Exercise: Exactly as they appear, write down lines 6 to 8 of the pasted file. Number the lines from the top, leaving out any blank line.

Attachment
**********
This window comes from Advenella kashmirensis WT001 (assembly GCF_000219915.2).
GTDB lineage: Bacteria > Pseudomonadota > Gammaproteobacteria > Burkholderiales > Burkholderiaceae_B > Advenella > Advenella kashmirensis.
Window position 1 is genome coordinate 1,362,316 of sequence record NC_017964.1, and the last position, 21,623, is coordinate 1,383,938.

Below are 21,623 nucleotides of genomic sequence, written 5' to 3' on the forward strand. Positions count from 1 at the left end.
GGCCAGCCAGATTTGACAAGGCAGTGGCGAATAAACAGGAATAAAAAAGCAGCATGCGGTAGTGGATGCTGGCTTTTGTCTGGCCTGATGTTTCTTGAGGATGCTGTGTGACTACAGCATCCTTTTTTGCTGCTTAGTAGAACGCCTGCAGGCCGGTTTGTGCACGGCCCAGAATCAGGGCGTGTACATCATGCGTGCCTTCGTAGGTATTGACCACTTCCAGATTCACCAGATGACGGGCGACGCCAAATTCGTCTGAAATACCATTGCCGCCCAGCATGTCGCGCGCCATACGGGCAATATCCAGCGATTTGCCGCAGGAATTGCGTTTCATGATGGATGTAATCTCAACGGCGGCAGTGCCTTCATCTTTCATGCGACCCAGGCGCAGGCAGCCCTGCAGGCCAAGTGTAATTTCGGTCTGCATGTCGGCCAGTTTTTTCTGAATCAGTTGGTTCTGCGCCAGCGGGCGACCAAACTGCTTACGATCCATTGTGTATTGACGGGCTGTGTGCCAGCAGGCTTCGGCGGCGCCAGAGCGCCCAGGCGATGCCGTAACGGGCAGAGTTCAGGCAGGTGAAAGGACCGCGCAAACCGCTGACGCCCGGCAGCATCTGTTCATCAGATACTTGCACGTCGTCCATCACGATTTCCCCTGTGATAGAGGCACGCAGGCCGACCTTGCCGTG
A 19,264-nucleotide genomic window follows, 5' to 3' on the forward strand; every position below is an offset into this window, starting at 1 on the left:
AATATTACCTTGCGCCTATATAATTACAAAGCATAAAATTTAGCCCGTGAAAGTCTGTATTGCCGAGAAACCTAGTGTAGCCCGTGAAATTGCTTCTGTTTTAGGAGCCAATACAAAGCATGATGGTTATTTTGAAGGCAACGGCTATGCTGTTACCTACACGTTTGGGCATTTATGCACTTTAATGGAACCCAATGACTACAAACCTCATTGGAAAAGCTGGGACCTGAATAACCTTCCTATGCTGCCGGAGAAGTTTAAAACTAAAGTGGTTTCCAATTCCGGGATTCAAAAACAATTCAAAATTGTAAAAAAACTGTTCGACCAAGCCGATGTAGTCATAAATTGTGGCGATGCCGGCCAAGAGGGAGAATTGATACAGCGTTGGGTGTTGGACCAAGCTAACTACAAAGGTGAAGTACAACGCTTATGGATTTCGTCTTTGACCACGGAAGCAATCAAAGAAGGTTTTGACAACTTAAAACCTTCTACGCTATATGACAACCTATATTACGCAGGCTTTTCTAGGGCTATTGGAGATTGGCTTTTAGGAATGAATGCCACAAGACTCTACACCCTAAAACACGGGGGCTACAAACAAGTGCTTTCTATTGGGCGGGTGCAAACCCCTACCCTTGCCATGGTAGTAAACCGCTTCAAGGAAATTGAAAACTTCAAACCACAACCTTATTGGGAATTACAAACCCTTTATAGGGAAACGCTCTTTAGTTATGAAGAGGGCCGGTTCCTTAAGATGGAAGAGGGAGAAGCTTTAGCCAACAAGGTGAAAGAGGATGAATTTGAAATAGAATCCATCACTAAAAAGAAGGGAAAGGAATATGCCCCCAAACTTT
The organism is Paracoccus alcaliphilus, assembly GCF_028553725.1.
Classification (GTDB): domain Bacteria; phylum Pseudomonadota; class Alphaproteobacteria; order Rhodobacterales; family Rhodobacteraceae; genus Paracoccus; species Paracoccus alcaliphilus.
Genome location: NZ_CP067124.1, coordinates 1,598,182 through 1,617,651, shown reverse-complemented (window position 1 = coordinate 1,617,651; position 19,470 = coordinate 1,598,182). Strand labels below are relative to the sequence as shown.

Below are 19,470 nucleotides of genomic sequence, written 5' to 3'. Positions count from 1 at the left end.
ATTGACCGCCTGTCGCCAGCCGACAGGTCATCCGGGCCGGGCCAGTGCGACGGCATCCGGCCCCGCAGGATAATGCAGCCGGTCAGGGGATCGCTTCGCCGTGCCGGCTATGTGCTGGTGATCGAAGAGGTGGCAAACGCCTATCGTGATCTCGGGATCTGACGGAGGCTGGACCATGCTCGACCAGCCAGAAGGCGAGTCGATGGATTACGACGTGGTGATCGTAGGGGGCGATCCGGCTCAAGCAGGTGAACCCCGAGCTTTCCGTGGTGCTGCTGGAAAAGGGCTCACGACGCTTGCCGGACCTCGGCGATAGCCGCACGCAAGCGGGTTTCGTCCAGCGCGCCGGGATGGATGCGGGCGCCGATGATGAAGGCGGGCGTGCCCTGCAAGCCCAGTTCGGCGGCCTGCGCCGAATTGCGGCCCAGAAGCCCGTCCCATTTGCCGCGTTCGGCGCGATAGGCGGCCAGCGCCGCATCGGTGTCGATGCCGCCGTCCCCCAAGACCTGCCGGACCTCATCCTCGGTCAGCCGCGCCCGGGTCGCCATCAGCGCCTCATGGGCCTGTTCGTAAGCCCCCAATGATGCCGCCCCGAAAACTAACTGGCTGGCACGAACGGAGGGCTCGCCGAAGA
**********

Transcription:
A 19,264-nucleotide genomic window follows, 5' to 3' on the forward strand; every position below is an offset into this window, starting at 1 on the left:
AATATTACCTTGCGCCTATATAATTACAAAGCATAAAATTTAGCCCGTGAAAGTCTGTATTGCCGAGAAACCTAGTGTAGCCCGTGAAATTGCTTCTGTTTTAGGAGCCAATACAAAGCATGATGGTTATTTTGAAGGCAACGGCTATGCTGTTACCTACACGTTTGGGCATTTATGCACTTTAATGGAACCCAATGACTACAAACCTCATTGGAAAAGCTGGGACCTGAATAACCTTCCTATGCTGCCGGAGAAGTTTAAAACTAAAGTGGTTTCCAATTCCGGGATTCAAAAACAATTCAAAATTGTAAAAAAACTGTTCGACCAAGCCGATGTAGTCATAAATTGTGGCGATGCCGGCCAAGAGGGAGAATTGATACAGCGTTGGGTGTTGGACCAAGCTAACTACAAAGGTGAAGTACAACGCTTATGGATTTCGTCTTTGACCACGGAAGCAATCAAAGAAGGTTTTGACAACTTAAAACCTTCTACGCTATATGACAACCTATATTACGCAGGCTTTTCTAGGGCTATTGGAGATTGGCTTTTAGGAATGAATGCCACAAGACTCTACACCCTAAAACACGGGGGCTACAAACAAGTGCTTTCTATTGGGCGGGTGCAAACCCCTACCCTTGCCATGGTAGTAAACCGCTTCAAGGAAATTGAAAACTTCAAACCACAACCTTATTGGGAATTACAAACCCTTTATAGGGAAACGCTCTTTAGTTATGAAGAGGGCCGGTTCCTTAAGATGGAAGAGGGAGAAGCTTTAGCCAACAAGGTGAAAGAGGATGAATTTGAAATAGAATCCATCACTAAAAAGAAGGGAAAGGAATATGCCCCCAAACTTT
The organism is Paracoccus alcaliphilus, assembly GCF_028553725.1.